Friday, November 15, 2013

United States v. Heredia case brief

United States v. Heredia case brief summary
483 F.3d 913 (2007)

Defendant challenged the decision of the United States District Court for the District of Arizona and asked that the appellate court overrule Jewell and hold that 21 U.S.C.S. § 841(a)(1) extended liability only to individuals who acted with actual knowledge. Defendant was convicted for possession of a controlled substance with intent to distribute under § 841(a)(1).

Defendant was stopped at an inland Border Patrol checkpoint while driving from Mexico to Arizona. The border agent at the scene noticed what he described as a very strong perfume scent emanating from the car. A second agent searched the trunk and found 349.2 pounds of marijuana surrounded by dryer sheets. At trial, defendant testified that on the day of her arrest she had accompanied her mother on a bus trip for a doctor's appointment. After the appointment, she borrowed her aunt's car and noticed a detergent smell in the vehicle. Defendant admitted on the stand that she suspected there might have been drugs in the car. Plaintiff government requested a deliberate ignorance instruction, which the district court gave.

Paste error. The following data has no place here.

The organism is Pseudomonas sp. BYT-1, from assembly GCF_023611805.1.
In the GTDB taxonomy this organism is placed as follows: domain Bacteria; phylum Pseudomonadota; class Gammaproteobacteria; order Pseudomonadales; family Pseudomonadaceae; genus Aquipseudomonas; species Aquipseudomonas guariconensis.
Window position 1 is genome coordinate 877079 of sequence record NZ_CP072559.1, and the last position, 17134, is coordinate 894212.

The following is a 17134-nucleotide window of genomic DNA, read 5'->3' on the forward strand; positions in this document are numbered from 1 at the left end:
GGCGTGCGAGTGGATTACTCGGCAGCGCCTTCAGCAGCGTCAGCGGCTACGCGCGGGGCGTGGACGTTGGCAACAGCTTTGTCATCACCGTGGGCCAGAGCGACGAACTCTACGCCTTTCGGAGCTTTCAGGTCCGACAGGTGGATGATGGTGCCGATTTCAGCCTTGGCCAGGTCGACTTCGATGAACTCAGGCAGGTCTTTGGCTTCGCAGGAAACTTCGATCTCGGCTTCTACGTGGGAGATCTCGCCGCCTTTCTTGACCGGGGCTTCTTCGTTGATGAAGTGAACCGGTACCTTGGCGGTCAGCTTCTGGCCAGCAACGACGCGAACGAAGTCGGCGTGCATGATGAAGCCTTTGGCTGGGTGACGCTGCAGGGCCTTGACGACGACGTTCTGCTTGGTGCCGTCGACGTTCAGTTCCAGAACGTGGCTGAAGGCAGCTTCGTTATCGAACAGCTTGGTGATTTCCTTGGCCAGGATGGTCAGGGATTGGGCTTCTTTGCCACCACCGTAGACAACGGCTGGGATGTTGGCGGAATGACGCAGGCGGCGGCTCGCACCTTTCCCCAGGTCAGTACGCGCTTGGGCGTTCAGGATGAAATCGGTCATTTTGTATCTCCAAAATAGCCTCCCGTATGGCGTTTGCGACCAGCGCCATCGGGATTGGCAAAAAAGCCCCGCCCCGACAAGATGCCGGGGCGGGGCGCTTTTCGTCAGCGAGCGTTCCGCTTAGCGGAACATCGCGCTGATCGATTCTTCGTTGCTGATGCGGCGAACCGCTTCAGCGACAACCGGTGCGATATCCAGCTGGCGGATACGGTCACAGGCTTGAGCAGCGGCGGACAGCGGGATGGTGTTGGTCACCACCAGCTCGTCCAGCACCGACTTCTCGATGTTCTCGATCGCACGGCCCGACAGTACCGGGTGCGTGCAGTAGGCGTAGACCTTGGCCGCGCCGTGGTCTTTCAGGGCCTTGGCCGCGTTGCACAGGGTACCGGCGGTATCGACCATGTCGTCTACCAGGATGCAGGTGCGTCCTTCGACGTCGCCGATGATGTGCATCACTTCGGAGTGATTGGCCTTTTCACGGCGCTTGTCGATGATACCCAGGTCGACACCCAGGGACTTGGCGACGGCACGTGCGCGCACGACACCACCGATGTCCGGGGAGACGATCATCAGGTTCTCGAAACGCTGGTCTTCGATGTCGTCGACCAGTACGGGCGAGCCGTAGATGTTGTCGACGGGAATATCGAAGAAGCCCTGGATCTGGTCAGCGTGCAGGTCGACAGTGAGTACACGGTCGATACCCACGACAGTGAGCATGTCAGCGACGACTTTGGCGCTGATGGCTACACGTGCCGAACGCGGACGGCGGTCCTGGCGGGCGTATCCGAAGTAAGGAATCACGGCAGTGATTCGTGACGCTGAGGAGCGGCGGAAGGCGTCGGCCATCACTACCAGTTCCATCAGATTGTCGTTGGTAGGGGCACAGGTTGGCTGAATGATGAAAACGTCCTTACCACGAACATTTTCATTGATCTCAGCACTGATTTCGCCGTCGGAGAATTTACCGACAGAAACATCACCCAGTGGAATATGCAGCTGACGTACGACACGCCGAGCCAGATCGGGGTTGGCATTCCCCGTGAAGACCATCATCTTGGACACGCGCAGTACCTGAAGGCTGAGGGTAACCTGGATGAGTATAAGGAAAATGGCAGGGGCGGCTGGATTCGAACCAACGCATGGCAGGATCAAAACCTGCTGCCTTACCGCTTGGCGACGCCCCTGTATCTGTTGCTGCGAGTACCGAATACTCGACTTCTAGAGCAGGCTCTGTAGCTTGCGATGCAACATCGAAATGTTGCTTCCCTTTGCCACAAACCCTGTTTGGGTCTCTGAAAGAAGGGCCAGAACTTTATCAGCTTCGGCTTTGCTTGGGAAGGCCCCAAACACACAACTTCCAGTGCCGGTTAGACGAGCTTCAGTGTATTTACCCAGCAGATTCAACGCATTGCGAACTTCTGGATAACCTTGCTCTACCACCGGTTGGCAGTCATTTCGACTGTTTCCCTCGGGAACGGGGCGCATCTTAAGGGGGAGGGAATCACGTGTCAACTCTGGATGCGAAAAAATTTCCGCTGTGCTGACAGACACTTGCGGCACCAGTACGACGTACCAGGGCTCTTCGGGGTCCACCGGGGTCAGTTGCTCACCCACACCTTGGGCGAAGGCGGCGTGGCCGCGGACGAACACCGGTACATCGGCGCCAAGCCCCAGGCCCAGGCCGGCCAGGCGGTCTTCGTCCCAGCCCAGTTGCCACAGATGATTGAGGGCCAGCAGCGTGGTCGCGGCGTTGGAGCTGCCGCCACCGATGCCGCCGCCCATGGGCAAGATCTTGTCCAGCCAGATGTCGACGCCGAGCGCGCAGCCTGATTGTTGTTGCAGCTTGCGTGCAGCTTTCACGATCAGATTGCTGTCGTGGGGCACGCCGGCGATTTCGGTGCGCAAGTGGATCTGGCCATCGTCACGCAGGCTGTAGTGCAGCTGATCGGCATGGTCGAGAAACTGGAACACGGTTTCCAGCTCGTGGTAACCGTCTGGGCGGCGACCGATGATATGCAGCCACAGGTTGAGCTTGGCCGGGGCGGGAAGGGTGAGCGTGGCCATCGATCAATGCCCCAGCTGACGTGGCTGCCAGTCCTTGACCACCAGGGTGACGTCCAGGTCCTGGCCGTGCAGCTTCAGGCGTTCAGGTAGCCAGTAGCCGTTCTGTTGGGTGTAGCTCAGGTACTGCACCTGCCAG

• The appellate court declined defendant's request to overrule Jewell, from which the jury instruction came. 
  • It held that district judges were owed the usual degree of deference in deciding when a deliberate ignorance instruction was warranted. 
  • It had to contain the two prongs of suspicion and deliberate avoidance, which was apparent in this action. 
  • The court held that the district judge did not abuse his discretion in issuing the requested instruction.

The appellate court affirmed the decision of the district court.

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